Greek nightclubs were popping up all over the country and experienced dancers were in demand. John Angelou told me they needed a dancer in Cleveland and they were paying $40 dollars a night. A lot of dancers from the Ave. started coming back and forth from other cities and I thought I’d give it a shot.
“The Forty Thieves” was the first club I worked. Funny, I was in Cleveland but the club was on Detroit Ave. Karma? Fate? Who was the star there? OZEL TURKBAS! The very first dancer I had ever seen and she was so nice and pleasant to work with and a true pro. They did not have a drummer and she loved solo’s so thanks to Sabah and my experience’s in New York I was able to play for her show and give her a half ass ed solo. I then moved to the “Grecian Gardens” where I found out that I had to be a member of AGVA, American Guild of Variety Artists or, I could not work there, I joined. From there I went to “The Athenian”. When that job finished I got another offer to work another supper club called “Mr. Grapevines” but they were not AGVA. I needed the work, AGVA came in and told me I would be black balled if I took one step on the stage, I was black balled. After that I worked a number of American clubs, “The Red Carpet Inn” “The Thunderbird Lounge” and a few other places. Ever hear the expression “Break A Leg?” That comes from AGVA, because it was the only thing they paid for. They still exist!
One morning I got a call from Eddy Kochak. He wanted to know if I was available to work in Puerto Rico, the pay was $50 a night, free room in the hotel and half off anything I ate or drank. I was packed and on the next plane. A year in Cleveland
was enough. In this article they spelled Ozel and Zeyna wrong but hey, it was the
first time I was “in the news”
Bottom left, another top Bouzouki player John Angelou, singer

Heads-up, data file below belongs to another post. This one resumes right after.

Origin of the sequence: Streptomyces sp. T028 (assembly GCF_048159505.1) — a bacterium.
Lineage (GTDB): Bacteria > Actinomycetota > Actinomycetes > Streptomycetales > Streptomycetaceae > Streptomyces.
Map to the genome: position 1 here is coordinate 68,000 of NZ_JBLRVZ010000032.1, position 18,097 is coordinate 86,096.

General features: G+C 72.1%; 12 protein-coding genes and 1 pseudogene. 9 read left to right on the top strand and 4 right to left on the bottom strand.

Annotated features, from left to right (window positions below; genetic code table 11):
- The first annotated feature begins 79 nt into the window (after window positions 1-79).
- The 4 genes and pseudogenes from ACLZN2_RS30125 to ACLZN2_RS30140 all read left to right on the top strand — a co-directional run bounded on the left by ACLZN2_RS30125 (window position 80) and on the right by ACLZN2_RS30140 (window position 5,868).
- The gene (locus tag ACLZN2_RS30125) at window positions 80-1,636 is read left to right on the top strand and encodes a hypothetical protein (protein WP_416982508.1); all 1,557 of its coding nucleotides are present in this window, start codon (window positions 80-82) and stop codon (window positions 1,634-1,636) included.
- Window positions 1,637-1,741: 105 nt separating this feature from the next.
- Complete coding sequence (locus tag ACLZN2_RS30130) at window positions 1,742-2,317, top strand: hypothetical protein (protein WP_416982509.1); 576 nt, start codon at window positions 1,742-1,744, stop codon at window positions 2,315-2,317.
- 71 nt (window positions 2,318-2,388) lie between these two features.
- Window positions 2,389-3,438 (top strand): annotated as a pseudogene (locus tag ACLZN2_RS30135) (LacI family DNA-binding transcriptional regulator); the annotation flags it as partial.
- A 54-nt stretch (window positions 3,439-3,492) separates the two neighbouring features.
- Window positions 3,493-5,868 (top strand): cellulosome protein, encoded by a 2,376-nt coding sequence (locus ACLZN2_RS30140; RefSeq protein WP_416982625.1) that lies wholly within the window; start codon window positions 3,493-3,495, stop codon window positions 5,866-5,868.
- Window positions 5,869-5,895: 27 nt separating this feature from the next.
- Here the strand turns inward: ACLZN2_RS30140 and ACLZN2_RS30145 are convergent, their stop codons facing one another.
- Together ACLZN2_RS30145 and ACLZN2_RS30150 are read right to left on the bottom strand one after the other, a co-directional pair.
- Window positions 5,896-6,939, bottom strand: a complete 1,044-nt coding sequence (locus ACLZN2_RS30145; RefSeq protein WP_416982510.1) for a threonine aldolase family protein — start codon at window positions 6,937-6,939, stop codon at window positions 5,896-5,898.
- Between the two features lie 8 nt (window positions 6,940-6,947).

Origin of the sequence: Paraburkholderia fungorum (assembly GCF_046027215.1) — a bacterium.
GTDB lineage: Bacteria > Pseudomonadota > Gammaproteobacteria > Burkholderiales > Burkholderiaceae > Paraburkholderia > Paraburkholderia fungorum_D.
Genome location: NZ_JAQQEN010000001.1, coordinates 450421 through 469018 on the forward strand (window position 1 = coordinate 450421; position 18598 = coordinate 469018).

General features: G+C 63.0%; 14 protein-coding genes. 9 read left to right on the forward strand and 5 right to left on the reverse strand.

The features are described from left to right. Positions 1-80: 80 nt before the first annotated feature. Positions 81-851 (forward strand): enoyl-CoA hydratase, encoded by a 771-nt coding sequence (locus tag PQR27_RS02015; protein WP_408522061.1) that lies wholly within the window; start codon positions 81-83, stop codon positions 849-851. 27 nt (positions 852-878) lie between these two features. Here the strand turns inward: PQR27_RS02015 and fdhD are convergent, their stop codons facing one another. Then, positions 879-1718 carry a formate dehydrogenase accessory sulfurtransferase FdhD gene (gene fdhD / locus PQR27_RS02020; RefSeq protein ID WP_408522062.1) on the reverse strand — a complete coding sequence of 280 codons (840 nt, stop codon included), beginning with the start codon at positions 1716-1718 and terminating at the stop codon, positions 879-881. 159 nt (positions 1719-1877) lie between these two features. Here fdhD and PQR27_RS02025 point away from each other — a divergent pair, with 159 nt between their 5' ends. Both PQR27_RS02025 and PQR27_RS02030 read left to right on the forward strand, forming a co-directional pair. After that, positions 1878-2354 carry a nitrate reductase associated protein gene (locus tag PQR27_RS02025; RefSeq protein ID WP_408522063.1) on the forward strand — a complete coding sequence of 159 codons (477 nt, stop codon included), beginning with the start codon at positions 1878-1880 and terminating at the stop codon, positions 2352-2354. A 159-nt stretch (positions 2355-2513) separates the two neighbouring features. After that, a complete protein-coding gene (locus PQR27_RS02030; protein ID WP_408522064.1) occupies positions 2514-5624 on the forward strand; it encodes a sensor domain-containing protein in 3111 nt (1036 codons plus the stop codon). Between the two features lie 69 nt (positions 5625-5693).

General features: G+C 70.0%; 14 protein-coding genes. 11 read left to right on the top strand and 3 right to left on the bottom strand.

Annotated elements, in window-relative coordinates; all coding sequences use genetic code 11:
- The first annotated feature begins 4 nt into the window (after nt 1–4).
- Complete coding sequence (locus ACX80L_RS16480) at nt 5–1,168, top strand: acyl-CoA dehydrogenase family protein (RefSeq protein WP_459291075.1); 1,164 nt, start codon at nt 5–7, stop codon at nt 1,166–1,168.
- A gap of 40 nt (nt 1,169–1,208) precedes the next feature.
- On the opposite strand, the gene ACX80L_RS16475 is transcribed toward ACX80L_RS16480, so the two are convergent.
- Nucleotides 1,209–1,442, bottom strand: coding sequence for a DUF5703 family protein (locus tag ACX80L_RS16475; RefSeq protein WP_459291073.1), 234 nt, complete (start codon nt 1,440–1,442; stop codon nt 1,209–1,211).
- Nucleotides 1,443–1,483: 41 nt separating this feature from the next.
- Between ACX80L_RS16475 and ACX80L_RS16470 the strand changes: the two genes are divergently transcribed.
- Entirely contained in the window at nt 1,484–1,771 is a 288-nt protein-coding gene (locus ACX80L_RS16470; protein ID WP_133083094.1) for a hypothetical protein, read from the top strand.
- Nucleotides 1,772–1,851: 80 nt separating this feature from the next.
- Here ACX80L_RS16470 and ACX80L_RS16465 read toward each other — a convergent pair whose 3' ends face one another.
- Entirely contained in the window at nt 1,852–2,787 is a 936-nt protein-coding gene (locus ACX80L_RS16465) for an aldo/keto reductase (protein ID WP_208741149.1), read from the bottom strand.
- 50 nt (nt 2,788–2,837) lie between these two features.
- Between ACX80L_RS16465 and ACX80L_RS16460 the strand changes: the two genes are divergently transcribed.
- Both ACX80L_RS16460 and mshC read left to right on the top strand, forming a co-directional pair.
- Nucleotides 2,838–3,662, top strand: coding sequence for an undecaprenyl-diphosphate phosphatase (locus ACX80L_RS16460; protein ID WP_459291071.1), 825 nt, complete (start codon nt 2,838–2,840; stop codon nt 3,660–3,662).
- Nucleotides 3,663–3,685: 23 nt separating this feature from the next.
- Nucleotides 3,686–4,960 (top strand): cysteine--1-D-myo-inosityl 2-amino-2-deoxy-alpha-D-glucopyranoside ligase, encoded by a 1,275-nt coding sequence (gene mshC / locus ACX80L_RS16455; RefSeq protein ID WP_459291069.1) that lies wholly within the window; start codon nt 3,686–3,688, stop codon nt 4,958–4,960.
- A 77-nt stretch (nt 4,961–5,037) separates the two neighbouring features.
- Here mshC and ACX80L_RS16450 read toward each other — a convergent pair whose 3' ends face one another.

I don’t remember but middle is famous Turkish dancer Princess Nyeela,
Far right famous clarinet Costas Stavastakis. I can’t swear to the correct spelling.( We SAT!)
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1964 New York City Supper Club
Ozel Turkbas was the first Belly Dancer I ever saw and she blew me away. She was beautiful, feminine, her nails were manicured and polished, and she was a Belly Dancer from Turkey! WOW! Her costumes were dazzling and absolutely gorgeous. I had never seen this before, but she took men on the stage and taught them to shake a little and the crowd went hysterical with laughter.
Hell, I was from Minnesota, what did I know? My start: I had been a customer at the Istanbul in New York on 8th Ave., getting up learning the Greek dances when the singer approached me and said that I should try and belly dance and she would make me a costume.
So now, back to 8th Ave. Greek Town U.S.A. The Istanbul Club: Dancing about two months, thinking I was hot shit. I wanted costumes like Ozel Turkbas, but I was clueless and none of the belly dancers brought men up on the stage. I would not have dared anyway. I thought to myself, it is time to check out all these other clubs and see what the other belly dancers were doing. After checking out all the other clubs and other belly dancers, I realized when the light bulb flashed that I knew crap about the art.
In the 60’s, there was not anything such as a belly dance school, so every night I had off, I lived in the other clubs, studying the moves of the other belly dancers and listening, really listening to the music and how and what they did and where. The more I learned the more I knew I didn’t know. However, thank God I had a natural ear and love for music. I understood the beats of music and I could hear and feel it. Big Thing for my start in the Belly Dancing World!
Love You, I will tell you more in my next BLOG. Zeyna!!